The Broken Circle Breakdown

The problem for Felix van Groeningen’s The Broken Circle Breakdown is that it will be hard to find. Those of you who were lucky enough to attend the Berlin Film Festival this year might have caught it in the Panorama section (and I hope you did), but everyone else best get on their knees and pray, because this film deserves to be seen by a wider audience. Hopefully the two awards it won last weekend at the Tribeca Film Festival (for female lead Baetens and the screenplay) will mean it will be playing in your neighborhood soon.

That’s not to say it’s an easy film to watch, much like Van Groeningen’s last output (2009’s The Misfortunates). Some might resort to the easy criticism of ‘misery porn.’ But Van Groeningen’s strength, in both films, is that he manages to interject lighter, happier moments in between the dark spots, creating a balanced and realistic look at the lives of his protagonists. In The Broken Circle Breakdown these are Didier (Johan Heldenbergh, who also collaborated with Van Groeningen on The Misfortunates), a singer and banjo player in a bluegrass band (it’s unclear if he has any other occupation), and Elise (Veerle Baetens), a tattoo artist with a penchant to use her own body as a canvas. The film chronicles the demise of their relationship from the sweet beginning until the bitter end, but since the film is a big jumble of flashbacks, it is not a slow descent but a mixture of highs and lows, which makes the film a roller coaster ride of emotions, and the final punch that much more effective. The opening scene shows Didier and Elise in hospital, tending their sick daughter Maybelle, who suffers from leukemia, so when the following scenes show the happy start of their lives together, we are already prepared for misfortune to come. This is a trick Van Groeningen employs often in the film, but it doesn’t make the impact of the dramatic moments any less, in fact it strengthens them. The film draws comparisons to Derek Cianfrance’s Blue Valentine, which employs a similar cross-cutting approach to portraying the central relationship. While Cianfrance’s film has two stronger leads, The Broken Circle Breakdown is more affecting because the characters are more sympathetic, and the reasons for the relationship going bust are more heartbreaking. It’s safe to say, if you liked Blue Valentine, you will probably like this too.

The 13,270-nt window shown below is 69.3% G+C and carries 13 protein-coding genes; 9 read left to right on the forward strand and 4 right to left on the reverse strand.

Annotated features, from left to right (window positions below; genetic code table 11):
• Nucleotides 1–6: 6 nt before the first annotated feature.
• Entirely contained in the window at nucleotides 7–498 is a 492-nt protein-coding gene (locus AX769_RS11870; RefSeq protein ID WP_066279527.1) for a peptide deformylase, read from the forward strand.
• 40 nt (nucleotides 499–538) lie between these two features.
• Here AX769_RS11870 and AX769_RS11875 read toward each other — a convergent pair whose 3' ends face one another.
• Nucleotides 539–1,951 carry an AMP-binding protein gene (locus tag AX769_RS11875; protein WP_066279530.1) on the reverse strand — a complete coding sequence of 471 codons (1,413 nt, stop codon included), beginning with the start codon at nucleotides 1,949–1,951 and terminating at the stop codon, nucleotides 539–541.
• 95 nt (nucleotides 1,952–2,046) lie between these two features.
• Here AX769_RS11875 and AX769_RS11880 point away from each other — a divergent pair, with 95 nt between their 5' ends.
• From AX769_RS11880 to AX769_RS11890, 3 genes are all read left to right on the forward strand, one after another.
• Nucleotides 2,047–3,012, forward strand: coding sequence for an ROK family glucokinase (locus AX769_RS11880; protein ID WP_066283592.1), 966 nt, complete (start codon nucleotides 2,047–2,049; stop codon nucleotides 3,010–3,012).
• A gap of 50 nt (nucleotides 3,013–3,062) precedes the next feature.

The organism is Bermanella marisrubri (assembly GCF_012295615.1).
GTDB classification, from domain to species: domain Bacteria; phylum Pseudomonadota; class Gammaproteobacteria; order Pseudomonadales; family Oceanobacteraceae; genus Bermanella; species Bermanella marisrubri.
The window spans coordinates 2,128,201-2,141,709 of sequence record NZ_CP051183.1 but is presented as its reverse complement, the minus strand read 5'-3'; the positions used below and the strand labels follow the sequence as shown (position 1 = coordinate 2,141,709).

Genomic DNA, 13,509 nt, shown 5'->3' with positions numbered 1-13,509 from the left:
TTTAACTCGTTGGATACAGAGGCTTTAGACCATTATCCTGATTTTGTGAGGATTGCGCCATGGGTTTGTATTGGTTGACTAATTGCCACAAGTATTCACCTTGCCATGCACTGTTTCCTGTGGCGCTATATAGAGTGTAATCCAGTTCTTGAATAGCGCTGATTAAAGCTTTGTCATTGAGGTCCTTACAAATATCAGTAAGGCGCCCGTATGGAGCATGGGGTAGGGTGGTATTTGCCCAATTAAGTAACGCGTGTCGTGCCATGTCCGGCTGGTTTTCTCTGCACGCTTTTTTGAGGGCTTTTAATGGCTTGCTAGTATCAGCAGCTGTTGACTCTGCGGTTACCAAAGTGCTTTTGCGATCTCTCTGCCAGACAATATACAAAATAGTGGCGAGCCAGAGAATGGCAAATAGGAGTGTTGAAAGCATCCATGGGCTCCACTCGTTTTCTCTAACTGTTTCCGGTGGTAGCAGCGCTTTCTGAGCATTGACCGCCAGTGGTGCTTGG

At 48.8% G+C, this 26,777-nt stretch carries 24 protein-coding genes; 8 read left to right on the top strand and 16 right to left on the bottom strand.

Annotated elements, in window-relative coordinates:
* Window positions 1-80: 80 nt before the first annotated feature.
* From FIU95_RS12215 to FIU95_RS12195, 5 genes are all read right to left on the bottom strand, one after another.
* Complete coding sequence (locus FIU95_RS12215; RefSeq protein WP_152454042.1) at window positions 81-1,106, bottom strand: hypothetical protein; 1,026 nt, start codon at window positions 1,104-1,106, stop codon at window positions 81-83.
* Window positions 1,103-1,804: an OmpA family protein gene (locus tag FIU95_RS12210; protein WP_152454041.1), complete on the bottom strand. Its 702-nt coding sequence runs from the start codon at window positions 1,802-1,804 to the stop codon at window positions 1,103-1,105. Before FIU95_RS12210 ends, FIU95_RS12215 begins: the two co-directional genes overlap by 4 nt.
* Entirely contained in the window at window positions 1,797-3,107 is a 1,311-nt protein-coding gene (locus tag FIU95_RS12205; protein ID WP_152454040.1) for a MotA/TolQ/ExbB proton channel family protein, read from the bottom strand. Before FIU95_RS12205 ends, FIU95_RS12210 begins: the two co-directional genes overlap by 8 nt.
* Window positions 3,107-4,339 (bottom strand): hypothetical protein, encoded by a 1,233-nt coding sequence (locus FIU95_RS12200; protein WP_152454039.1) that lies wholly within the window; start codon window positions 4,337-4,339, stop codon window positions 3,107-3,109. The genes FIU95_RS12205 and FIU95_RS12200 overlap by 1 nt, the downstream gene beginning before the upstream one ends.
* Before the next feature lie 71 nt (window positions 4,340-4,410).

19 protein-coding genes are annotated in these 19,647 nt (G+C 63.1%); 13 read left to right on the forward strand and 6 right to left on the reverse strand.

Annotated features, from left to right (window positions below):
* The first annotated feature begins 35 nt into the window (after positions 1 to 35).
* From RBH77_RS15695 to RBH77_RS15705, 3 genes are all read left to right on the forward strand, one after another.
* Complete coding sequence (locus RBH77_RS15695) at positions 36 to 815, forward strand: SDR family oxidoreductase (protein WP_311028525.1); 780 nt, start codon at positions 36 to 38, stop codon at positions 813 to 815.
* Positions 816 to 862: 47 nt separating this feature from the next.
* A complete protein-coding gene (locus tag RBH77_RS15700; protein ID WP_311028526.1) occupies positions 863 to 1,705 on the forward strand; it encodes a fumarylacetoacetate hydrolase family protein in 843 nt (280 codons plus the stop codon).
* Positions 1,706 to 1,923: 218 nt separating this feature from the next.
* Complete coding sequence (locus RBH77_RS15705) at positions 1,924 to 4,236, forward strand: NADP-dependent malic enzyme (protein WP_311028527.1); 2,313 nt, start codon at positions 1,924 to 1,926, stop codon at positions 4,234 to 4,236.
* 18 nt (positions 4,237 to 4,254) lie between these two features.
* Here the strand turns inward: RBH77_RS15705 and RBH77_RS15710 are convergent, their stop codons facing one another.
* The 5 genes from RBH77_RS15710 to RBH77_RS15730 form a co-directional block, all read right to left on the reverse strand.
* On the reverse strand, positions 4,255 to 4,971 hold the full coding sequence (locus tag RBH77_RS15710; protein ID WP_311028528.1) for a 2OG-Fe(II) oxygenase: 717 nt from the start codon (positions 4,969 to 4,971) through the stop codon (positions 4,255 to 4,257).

A special mention must be made of the music. The film features several full songs and performances from Didier’s band (which gives the film its title), which eventually is extended with Elise. The songs are all sung and played by the actual actors in the film (Baetens in particular has an excellent voice), and often are a commentary on the proceedings, perhaps not always lyrically, but certainly in tone. Music is also shown as a soothing remedy in dealing with life’s darkest moments (and there are a few in this film). As such, it almost becomes a character of its own.

The only times the film falters are when it takes its political stance against prohibition of stem cell research (in light of Maybelle’s disease, obviously). At those times the film becomes preachy, in one instance quite literally, and while one might agree with the point of view, it does not make for good cinema, no matter how well Didier’s frustration is portrayed by Heldenbergh. The film doesn’t need it, and as an argument for the friction between Didier and Elise it feels forced. Luckily, those moments are few and far between.

On the acting front, the film belongs firmly to the two leads. Heldenbergh and Baetens create a believable relationship and have good chemistry, certainly in the ‘happy’ scenes. Baetens especially has great screen presence as the pixie girl Didier loses his heart to. The supporting cast is given very little to do, with only young Nell Cattrysse as Maybelle given a somewhat more fleshed-out role. The screenplay is good, though some of the dialogue is a little contrived (Heldenbergh struggles with this at times). Because of its time-jumping nature, the story hits the right notes at the right times. If the events had been in chronological order, the film would probably be the poorer for it, a testament to the strength of the screenplay in this regard. On the technical side, Van Groeningen makes excellent cinematographical and audio decisions to handle the tone of scenes. Art direction is apt, and the makeup department deserves a special mention for all the tattoos that decorate Baetens’ body.